Wednesday, 3 April 2013

Books Read: Jodi Picoult - The Storyteller

Sage Singer has a past that makes her want to hide from the world. Sleeping by day and working in a bakery by night, she kneads her emotion into the beautiful bread she bakes. But when she strikes up an unlikely friendship with Josef Weber, a quiet man old enough to be her grandfather, and respected pillar of the community, she feels that finally, she may have found someone she can open up to. Until Josef tells her the evil secret he's kept for sixty years. Caught between Josef's search for redemption and her shattered illusions, Sage turns to her family history and her own life for answers. As she uncovers the truth from the darkest horrors of war, she must follow a twisting trail between betrayal and forgiveness, love and revenge. And ask herself the most difficult question she has ever faced - can murder ever be justice? Or mercy? 

I've been a fan of Jodi Picoult's ever since I discovered her books whilst on holiday in the US a number of years ago.  Since then I've managed to work my through her back catalogue so I was very excited to receive a proof copy of her latest book The Storyteller from her publishers Hodder & Stoughton.

Sage Singer leads a solitary existence following a car crash a couple of years ago in which her mother died and left her visibly scarred.  Working nights in a local bakery her only contact with people are with her boss Mary at the bakery, her visits to her grandmother Minka, her liasions with her married boyfriend Adam and the people she meets at her grief counselling group.  

It's at the counselling group that she meets an extremely private old gentleman Josef Weber who doesn't interact with the group despite coming to the sessions, so it's a surprise to Sage that Josef eventually reaches out to Sage and asks her to help him to die.  But why does he want to die and why choose her?   

He tells Sage that he wants forgiveness for the things he did during World War II, things he has never spoken up about until now.  Hearing his story forces her to look into her own family's history as her grandmother Minka was a survivor of the death camps at Auschwitz although this is not something she has ever spoken about.  

The narrative of the book is told from the points of view of different characters: Sage, Josef, Minka as well as Leo, someone who enters Sage's life later on in the story, so we get to see things from different perspectives.  It was particularly hard to read Minka's story describing everything that she, her family and friends, especially best friend Darija, endured during the war especially at the prison camps. 

Once again Jodi Picoult is not afraid to confront such a controversial topic as war atrocities head on having previously tackled topics such as gay rights and school shootings.  I have to confess I was excited and scared to read this book in equal measures as I've loved almost all of her previous books but was worried about how harrowing a read it might be for delving into what had happened in the concentration camps.  As a child, whilst living in Germany, we visited Bergen-Belsen but I was a bit too young to take in everything I was seeing and understand what exactly had been done to the prisoners there, it was only as an adult visiting Auschwitz that I was able to comprehend the enormity of what had happened but it was still extremely distressing trying to understand how human beings could do these inspeakable acts to other human beings.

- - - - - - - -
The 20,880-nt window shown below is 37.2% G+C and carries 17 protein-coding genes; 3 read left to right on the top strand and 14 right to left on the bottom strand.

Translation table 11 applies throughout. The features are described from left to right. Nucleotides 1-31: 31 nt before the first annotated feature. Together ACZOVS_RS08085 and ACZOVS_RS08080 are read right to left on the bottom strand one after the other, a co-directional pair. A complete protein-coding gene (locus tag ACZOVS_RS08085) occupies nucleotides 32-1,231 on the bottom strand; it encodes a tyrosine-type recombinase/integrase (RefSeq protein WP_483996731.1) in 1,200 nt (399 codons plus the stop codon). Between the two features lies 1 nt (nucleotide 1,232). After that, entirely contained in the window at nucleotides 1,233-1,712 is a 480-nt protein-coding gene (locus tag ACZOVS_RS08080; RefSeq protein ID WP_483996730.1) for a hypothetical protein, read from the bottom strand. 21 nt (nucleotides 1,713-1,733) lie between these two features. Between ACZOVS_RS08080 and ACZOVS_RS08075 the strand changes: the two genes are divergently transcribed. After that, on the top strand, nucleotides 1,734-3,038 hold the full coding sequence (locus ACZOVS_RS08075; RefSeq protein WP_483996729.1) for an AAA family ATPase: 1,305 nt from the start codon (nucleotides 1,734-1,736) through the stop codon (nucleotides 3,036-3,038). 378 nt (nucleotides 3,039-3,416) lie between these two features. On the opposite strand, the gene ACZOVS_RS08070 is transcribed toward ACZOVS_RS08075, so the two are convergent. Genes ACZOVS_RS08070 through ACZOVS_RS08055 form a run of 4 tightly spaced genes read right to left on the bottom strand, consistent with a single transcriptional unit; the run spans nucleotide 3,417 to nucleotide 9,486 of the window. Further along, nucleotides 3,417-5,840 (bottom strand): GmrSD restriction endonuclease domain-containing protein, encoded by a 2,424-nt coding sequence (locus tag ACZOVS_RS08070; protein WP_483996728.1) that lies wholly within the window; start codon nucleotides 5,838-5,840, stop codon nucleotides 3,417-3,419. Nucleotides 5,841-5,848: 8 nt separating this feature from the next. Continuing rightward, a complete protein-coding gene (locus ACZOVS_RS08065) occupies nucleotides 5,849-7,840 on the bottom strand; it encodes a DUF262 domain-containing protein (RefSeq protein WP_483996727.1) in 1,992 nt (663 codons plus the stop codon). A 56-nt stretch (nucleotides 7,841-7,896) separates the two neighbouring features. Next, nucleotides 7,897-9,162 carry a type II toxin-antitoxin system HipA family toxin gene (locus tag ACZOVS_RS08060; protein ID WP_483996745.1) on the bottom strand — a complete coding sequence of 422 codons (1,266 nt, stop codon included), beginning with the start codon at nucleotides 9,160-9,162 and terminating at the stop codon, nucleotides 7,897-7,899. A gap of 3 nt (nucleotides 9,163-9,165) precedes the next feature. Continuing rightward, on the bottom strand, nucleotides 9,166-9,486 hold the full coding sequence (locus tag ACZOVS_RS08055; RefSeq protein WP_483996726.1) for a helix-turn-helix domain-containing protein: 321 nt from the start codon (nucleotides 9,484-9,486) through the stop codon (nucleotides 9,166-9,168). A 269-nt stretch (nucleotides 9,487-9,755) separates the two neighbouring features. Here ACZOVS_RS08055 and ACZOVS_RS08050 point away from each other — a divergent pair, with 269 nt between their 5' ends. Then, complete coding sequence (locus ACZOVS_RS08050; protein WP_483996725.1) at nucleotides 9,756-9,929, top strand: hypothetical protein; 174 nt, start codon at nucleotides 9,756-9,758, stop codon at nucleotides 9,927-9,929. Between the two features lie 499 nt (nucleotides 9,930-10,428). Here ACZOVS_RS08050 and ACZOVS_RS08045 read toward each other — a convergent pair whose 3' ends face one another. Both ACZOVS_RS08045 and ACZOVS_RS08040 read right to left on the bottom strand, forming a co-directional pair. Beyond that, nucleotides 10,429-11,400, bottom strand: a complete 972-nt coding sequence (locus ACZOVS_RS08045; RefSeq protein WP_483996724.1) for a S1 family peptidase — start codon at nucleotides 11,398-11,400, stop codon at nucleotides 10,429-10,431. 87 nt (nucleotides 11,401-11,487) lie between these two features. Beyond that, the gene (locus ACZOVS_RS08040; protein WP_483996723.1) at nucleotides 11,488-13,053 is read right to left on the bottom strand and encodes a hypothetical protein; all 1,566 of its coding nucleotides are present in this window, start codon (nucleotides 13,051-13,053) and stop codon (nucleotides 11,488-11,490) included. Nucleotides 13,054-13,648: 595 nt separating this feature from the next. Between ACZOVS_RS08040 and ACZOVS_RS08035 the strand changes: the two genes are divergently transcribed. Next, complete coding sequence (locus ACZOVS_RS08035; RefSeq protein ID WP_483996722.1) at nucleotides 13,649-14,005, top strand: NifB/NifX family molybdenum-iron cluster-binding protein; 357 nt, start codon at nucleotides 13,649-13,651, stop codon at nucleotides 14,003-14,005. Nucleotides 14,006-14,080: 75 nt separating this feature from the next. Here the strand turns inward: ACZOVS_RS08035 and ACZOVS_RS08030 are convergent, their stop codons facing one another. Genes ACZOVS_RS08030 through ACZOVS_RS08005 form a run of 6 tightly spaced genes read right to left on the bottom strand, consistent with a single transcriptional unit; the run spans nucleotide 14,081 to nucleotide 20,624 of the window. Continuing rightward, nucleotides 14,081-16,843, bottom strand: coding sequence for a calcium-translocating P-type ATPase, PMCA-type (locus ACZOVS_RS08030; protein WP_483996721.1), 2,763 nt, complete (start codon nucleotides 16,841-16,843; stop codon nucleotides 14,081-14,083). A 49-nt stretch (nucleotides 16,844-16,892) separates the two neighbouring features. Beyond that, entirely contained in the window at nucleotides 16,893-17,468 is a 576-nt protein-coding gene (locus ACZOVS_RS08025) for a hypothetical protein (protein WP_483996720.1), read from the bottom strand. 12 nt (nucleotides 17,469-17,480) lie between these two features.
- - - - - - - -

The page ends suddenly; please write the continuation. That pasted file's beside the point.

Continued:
If there's one book that you should read this year then I would recommend The Storyteller.  Although this is a work of fiction it's also a reminder of the atrocities that should never be forgotten about.  It's a shocking, emotional read but one that I'm definitely glad that I did read and one that has stayed with me long after finishing reading it.

1 comment:

  1. Thank you sounds like a compelling book indeed. I'm a coward when it comes to anything to do with the holocaust as my earliest nightmares were of myself as a girl running and hiding from German soldiers....I was born years after the war and in Australia so it was always a puzzle to my family as to why I would dream these things. My maternal grandfather's family had been persecuted by the Germans (they were Jews)but Grandfather had never spoken of the horrors. To this day I find it hard to watch or read anything about those atrocities of the war. However this book sounds rather interesting and in-depth and I am tempted to give it a go.
    Your review told much more about the book than the synopsis - very helpful. Jo Skehan. xx